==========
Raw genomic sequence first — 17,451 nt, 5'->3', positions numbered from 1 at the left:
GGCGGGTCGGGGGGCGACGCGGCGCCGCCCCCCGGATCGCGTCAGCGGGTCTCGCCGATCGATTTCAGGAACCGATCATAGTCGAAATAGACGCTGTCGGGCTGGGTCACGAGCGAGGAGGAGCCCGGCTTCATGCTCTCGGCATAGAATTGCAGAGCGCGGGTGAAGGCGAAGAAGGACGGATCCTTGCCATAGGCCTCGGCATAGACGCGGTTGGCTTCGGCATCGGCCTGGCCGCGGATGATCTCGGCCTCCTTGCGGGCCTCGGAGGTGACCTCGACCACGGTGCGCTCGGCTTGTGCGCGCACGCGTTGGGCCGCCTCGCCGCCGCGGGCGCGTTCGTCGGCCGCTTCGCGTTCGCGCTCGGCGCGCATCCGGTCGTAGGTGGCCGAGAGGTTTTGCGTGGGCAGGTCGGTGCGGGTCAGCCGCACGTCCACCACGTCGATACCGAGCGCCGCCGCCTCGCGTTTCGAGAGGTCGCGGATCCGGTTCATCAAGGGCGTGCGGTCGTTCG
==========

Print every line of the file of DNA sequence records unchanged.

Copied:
Raw genomic sequence first — 17,451 nt, 5'->3', positions numbered from 1 at the left:
GGCGGGTCGGGGGGCGACGCGGCGCCGCCCCCCGGATCGCGTCAGCGGGTCTCGCCGATCGATTTCAGGAACCGATCATAGTCGAAATAGACGCTGTCGGGCTGGGTCACGAGCGAGGAGGAGCCCGGCTTCATGCTCTCGGCATAGAATTGCAGAGCGCGGGTGAAGGCGAAGAAGGACGGATCCTTGCCATAGGCCTCGGCATAGACGCGGTTGGCTTCGGCATCGGCCTGGCCGCGGATGATCTCGGCCTCCTTGCGGGCCTCGGAGGTGACCTCGACCACGGTGCGCTCGGCTTGTGCGCGCACGCGTTGGGCCGCCTCGCCGCCGCGGGCGCGTTCGTCGGCCGCTTCGCGTTCGCGCTCGGCGCGCATCCGGTCGTAGGTGGCCGAGAGGTTTTGCGTGGGCAGGTCGGTGCGGGTCAGCCGCACGTCCACCACGTCGATACCGAGCGCCGCCGCCTCGCGTTTCGAGAGGTCGCGGATCCGGTTCATCAAGGGCGTGCGGTCGTTCG